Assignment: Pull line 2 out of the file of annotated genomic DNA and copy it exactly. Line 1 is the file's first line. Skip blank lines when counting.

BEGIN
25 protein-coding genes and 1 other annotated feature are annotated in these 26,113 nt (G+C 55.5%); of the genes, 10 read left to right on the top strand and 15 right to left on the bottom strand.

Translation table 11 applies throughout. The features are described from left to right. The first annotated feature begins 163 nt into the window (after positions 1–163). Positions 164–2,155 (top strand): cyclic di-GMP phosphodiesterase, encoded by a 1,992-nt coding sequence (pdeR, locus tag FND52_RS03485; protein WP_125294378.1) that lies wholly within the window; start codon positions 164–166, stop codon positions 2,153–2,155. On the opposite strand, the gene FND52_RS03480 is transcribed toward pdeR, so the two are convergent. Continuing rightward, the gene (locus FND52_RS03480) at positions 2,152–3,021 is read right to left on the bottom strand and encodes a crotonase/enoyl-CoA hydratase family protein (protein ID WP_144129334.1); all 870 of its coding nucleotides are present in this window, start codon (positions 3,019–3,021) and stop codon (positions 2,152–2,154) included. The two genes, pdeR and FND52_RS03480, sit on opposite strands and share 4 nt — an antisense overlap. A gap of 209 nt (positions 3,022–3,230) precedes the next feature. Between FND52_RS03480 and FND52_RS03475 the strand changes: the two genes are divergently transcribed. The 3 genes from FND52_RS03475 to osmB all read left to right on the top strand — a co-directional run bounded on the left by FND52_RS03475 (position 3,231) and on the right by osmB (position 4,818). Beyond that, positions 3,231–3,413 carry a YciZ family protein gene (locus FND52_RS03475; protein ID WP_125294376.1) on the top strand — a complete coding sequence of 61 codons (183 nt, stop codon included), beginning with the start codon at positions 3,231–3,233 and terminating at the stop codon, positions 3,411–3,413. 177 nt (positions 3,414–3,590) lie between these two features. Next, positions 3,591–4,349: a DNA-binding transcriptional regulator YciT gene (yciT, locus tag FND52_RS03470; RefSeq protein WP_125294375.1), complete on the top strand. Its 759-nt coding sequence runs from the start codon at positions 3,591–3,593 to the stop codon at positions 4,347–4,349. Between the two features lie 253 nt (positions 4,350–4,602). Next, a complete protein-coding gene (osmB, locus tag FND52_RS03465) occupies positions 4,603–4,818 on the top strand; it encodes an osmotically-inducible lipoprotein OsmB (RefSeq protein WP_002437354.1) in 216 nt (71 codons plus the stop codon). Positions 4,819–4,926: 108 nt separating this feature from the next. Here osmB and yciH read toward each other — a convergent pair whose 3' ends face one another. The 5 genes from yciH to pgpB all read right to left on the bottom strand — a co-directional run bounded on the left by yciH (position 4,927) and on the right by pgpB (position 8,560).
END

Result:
Translation table 11 applies throughout. The features are described from left to right. The first annotated feature begins 163 nt into the window (after positions 1–163). Positions 164–2,155 (top strand): cyclic di-GMP phosphodiesterase, encoded by a 1,992-nt coding sequence (pdeR, locus tag FND52_RS03485; protein WP_125294378.1) that lies wholly within the window; start codon positions 164–166, stop codon positions 2,153–2,155. On the opposite strand, the gene FND52_RS03480 is transcribed toward pdeR, so the two are convergent. Continuing rightward, the gene (locus FND52_RS03480) at positions 2,152–3,021 is read right to left on the bottom strand and encodes a crotonase/enoyl-CoA hydratase family protein (protein ID WP_144129334.1); all 870 of its coding nucleotides are present in this window, start codon (positions 3,019–3,021) and stop codon (positions 2,152–2,154) included. The two genes, pdeR and FND52_RS03480, sit on opposite strands and share 4 nt — an antisense overlap. A gap of 209 nt (positions 3,022–3,230) precedes the next feature. Between FND52_RS03480 and FND52_RS03475 the strand changes: the two genes are divergently transcribed. The 3 genes from FND52_RS03475 to osmB all read left to right on the top strand — a co-directional run bounded on the left by FND52_RS03475 (position 3,231) and on the right by osmB (position 4,818). Beyond that, positions 3,231–3,413 carry a YciZ family protein gene (locus FND52_RS03475; protein ID WP_125294376.1) on the top strand — a complete coding sequence of 61 codons (183 nt, stop codon included), beginning with the start codon at positions 3,231–3,233 and terminating at the stop codon, positions 3,411–3,413. 177 nt (positions 3,414–3,590) lie between these two features. Next, positions 3,591–4,349: a DNA-binding transcriptional regulator YciT gene (yciT, locus tag FND52_RS03470; RefSeq protein WP_125294375.1), complete on the top strand. Its 759-nt coding sequence runs from the start codon at positions 3,591–3,593 to the stop codon at positions 4,347–4,349. Between the two features lie 253 nt (positions 4,350–4,602). Next, a complete protein-coding gene (osmB, locus tag FND52_RS03465) occupies positions 4,603–4,818 on the top strand; it encodes an osmotically-inducible lipoprotein OsmB (RefSeq protein WP_002437354.1) in 216 nt (71 codons plus the stop codon). Positions 4,819–4,926: 108 nt separating this feature from the next. Here osmB and yciH read toward each other — a convergent pair whose 3' ends face one another. The 5 genes from yciH to pgpB all read right to left on the bottom strand — a co-directional run bounded on the left by yciH (position 4,927) and on the right by pgpB (position 8,560).